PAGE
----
The world’s most popular fruit has its origins in Southeast Asia. Travelers and tradesmen brought them from there to India and Alexander the Great is credited with bringing the banana from India to the West. Continuing the banana’s travels westward, plants were packed onto ships that brought them to the Caribbean islands in the early 1500s. It wasn’t long before the banana became popular throughout the Caribbean as well as Central America.
Arabian slave traders are credited with naming the banana. The bananas that were growing in Africa as well as Southeast Asia were not the eight-to-twelve-inch giants that have become familiar in our supermarkets today. They were small, about as long as a man’s finger. From there came the word “banan,” Arabic for finger.
It took another 350 years for Americans to taste their first bananas. Wrapped in tin foil, bananas were sold for 10 cents each at a celebration held in Pennsylvania in 1876 to commemorate the hundredth anniversary of the Declaration of Independence. Instructions on how to eat this unusual fruit appeared in cookbooks and domestic guides. They suggested that “bananas are eaten raw, either alone or cut in slices with sugar and cream, or wine and orange juice. They are also roasted, fried or boiled, and are made into fritters, preserves, and marmalades.” Today, we need no instructions or wrapper for this tasty snack.
Chiquita, the most famous banana importer, got its start in the late 1800s when Captain Lorenzo Dow Baker purchased 160 bunches of bananas in Jamaica and sailed them to Jersey City in 11 days, where he sold this rare fruit for a profit. In the early 1900s, they revolutionized transportation of perishable food products by using refrigerated ships. They were the first to bring this new technology to the tropics. And by 1968 they were shipping more than 4 billion pounds worldwide.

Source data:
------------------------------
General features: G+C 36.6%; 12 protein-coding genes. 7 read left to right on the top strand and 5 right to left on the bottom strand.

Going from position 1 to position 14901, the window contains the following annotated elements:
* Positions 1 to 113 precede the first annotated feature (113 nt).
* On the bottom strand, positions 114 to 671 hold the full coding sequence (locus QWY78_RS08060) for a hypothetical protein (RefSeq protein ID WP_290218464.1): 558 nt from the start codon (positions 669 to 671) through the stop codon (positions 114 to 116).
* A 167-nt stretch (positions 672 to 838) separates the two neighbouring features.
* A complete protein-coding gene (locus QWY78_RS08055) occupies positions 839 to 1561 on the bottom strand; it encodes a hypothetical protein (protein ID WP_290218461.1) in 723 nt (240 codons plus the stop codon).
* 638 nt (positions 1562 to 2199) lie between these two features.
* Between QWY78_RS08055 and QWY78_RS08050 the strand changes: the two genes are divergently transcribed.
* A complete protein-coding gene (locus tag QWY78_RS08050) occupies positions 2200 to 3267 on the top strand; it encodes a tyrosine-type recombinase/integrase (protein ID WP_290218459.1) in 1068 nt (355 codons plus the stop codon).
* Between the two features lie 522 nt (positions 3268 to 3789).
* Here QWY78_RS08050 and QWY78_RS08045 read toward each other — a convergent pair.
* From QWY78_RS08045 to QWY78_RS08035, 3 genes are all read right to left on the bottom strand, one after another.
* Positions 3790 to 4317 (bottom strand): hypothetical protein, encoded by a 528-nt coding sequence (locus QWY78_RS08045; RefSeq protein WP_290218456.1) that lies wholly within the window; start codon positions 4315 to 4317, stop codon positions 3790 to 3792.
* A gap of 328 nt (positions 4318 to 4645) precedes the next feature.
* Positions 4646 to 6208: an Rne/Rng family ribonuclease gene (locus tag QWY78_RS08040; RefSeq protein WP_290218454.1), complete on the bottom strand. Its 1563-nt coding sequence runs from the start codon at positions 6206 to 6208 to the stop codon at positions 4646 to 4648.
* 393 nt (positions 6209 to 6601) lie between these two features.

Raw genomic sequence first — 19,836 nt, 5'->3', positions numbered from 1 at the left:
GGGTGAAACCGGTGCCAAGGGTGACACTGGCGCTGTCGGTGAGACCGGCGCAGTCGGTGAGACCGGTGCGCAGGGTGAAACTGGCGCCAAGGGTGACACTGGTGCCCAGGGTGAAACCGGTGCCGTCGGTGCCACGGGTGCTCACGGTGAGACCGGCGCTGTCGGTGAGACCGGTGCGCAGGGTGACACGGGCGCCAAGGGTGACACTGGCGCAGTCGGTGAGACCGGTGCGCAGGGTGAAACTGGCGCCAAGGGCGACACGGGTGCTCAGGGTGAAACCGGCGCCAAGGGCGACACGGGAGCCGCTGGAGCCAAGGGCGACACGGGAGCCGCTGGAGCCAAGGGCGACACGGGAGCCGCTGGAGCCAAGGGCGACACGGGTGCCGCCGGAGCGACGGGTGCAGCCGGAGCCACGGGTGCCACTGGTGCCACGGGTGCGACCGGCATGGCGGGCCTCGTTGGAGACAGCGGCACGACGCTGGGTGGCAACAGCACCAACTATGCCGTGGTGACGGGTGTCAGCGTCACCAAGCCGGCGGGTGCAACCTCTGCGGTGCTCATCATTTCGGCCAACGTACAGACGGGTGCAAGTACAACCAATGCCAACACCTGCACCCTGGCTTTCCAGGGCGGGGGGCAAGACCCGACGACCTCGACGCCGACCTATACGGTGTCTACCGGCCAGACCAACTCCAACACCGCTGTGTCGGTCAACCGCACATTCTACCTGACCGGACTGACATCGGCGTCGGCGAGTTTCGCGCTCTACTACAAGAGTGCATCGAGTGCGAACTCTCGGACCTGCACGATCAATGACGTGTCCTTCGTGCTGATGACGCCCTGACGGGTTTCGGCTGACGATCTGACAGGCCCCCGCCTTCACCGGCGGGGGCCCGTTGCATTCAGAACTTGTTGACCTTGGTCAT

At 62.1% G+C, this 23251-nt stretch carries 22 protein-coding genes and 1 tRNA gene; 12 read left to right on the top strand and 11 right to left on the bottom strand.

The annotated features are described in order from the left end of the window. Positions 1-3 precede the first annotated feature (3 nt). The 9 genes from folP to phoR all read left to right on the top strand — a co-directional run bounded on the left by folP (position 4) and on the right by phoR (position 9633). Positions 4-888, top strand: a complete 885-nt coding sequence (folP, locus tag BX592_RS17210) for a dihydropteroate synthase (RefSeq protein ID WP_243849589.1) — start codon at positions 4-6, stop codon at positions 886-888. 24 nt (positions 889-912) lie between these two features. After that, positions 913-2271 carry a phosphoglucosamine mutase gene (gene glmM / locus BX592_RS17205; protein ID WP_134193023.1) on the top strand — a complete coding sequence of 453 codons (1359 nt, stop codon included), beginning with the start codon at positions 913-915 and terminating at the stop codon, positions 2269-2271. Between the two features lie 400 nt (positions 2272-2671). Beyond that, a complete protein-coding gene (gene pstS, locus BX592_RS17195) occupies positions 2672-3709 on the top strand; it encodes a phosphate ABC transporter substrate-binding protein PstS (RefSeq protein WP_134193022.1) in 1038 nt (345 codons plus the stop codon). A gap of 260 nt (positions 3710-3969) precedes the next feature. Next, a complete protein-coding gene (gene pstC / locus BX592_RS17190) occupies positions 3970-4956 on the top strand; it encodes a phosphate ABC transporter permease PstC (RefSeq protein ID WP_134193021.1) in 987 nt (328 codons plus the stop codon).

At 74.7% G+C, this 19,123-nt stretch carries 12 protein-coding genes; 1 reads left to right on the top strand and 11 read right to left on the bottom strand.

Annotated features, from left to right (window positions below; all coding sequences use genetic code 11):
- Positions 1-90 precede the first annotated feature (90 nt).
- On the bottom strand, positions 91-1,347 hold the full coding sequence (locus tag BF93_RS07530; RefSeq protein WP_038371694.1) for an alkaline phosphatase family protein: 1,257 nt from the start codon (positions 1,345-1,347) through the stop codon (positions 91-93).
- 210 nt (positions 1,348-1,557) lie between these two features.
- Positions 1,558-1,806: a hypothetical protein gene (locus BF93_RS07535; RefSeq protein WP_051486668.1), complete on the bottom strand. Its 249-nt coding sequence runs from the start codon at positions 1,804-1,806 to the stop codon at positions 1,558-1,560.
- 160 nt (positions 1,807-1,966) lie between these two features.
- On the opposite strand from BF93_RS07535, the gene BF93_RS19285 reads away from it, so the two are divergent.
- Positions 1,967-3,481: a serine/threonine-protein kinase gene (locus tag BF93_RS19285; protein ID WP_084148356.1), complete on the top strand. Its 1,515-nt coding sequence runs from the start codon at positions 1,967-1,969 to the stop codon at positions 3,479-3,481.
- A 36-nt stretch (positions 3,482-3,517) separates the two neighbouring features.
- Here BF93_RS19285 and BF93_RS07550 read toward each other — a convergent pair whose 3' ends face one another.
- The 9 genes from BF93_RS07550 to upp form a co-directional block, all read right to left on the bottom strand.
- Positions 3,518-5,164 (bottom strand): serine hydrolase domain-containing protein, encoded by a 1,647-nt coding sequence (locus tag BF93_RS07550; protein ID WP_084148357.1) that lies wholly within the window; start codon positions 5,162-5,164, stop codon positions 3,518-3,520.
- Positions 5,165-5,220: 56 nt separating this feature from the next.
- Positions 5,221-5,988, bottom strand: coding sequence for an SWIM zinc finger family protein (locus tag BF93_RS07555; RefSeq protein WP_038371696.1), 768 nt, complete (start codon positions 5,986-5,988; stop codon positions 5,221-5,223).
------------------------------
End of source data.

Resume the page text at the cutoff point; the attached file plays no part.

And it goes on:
When they came up with the slogan “Chiquita, quite possibly the world’s perfect food,” they were not far off. Because of their impressive potassium content, bananas are highly recommended by doctors for patients whose potassium is low. This unique tropical fruit is extremely high in potassium yet low in salt, making it the perfect food for helping to beat blood pressure.
Enjoy bananas today — whether out of hand or in one of our tasty recipes below.
Banana Oatmeal Squares
3 cups oats (instant or rolled oats – both work well)
1 cup whole-wheat flour
1 teaspoon baking soda
2 teaspoons cinnamon
2 large ripe bananas, mashed well
4 tablespoons canola oil
2 eggs, beaten
2 cups orange or apple juice
Pre-heat the oven to 350° F. Grease a 9” x 13”-inch cake pan.
Place all the ingredients into a large bowl and mix by hand or mixer until well combined. Pour the mixture into a prepared cake pan and bake for 35–40 minutes, or until a toothpick inserted into the center comes out clean. Let cool for 5–10 minutes before cutting into squares. The squares can be stored, covered, in the refrigerator for up to 5 days. Makes 20 squares.
Rustic Banana Bread
1/2 cup margarine, softened
1 cup granulated sugar
1 1/2 cups mashed banana
2 cups all-purpose flour
1 teaspoon baking soda
Preheat oven to 350° F. Grease and flour one 9”x5” loaf pan.
Cream margarine and sugar in the bowl of your electric mixer, until smooth. Beat in eggs, then bananas. Add flour and baking soda, stirring just until combined.
Pour into prepared loaf pan and bake for about 1 hour or until a tester comes out clean. Remove from pan and let cool. Store in refrigerator for 2 days or freeze for longer storage.